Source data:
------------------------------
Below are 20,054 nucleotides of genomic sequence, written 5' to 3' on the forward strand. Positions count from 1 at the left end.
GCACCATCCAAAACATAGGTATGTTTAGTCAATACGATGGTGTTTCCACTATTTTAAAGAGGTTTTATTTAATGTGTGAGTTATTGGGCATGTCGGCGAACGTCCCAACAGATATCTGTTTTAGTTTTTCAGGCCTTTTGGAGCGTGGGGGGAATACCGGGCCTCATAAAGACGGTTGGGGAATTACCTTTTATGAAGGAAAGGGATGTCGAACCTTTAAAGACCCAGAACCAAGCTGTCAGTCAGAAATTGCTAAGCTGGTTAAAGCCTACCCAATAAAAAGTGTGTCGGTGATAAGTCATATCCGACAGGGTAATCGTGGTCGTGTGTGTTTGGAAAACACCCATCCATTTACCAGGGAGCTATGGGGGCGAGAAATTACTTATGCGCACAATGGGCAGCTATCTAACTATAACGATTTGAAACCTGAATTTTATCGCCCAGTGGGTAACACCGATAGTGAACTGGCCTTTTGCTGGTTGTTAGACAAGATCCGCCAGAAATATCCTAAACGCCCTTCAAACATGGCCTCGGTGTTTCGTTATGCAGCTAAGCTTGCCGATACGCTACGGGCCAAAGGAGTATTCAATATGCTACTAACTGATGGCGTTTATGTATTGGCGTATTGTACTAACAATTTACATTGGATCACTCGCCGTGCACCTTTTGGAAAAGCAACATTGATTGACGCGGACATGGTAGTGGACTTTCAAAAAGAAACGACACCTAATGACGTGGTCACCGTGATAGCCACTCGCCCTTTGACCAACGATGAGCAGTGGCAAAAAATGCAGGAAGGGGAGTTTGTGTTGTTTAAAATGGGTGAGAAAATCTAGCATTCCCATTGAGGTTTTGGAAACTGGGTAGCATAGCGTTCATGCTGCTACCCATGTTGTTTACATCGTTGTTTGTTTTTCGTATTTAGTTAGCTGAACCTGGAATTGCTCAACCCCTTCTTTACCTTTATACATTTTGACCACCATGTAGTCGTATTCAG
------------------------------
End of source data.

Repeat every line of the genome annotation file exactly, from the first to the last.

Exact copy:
Below are 20,054 nucleotides of genomic sequence, written 5' to 3' on the forward strand. Positions count from 1 at the left end.
GCACCATCCAAAACATAGGTATGTTTAGTCAATACGATGGTGTTTCCACTATTTTAAAGAGGTTTTATTTAATGTGTGAGTTATTGGGCATGTCGGCGAACGTCCCAACAGATATCTGTTTTAGTTTTTCAGGCCTTTTGGAGCGTGGGGGGAATACCGGGCCTCATAAAGACGGTTGGGGAATTACCTTTTATGAAGGAAAGGGATGTCGAACCTTTAAAGACCCAGAACCAAGCTGTCAGTCAGAAATTGCTAAGCTGGTTAAAGCCTACCCAATAAAAAGTGTGTCGGTGATAAGTCATATCCGACAGGGTAATCGTGGTCGTGTGTGTTTGGAAAACACCCATCCATTTACCAGGGAGCTATGGGGGCGAGAAATTACTTATGCGCACAATGGGCAGCTATCTAACTATAACGATTTGAAACCTGAATTTTATCGCCCAGTGGGTAACACCGATAGTGAACTGGCCTTTTGCTGGTTGTTAGACAAGATCCGCCAGAAATATCCTAAACGCCCTTCAAACATGGCCTCGGTGTTTCGTTATGCAGCTAAGCTTGCCGATACGCTACGGGCCAAAGGAGTATTCAATATGCTACTAACTGATGGCGTTTATGTATTGGCGTATTGTACTAACAATTTACATTGGATCACTCGCCGTGCACCTTTTGGAAAAGCAACATTGATTGACGCGGACATGGTAGTGGACTTTCAAAAAGAAACGACACCTAATGACGTGGTCACCGTGATAGCCACTCGCCCTTTGACCAACGATGAGCAGTGGCAAAAAATGCAGGAAGGGGAGTTTGTGTTGTTTAAAATGGGTGAGAAAATCTAGCATTCCCATTGAGGTTTTGGAAACTGGGTAGCATAGCGTTCATGCTGCTACCCATGTTGTTTACATCGTTGTTTGTTTTTCGTATTTAGTTAGCTGAACCTGGAATTGCTCAACCCCTTCTTTACCTTTATACATTTTGACCACCATGTAGTCGTATTCAG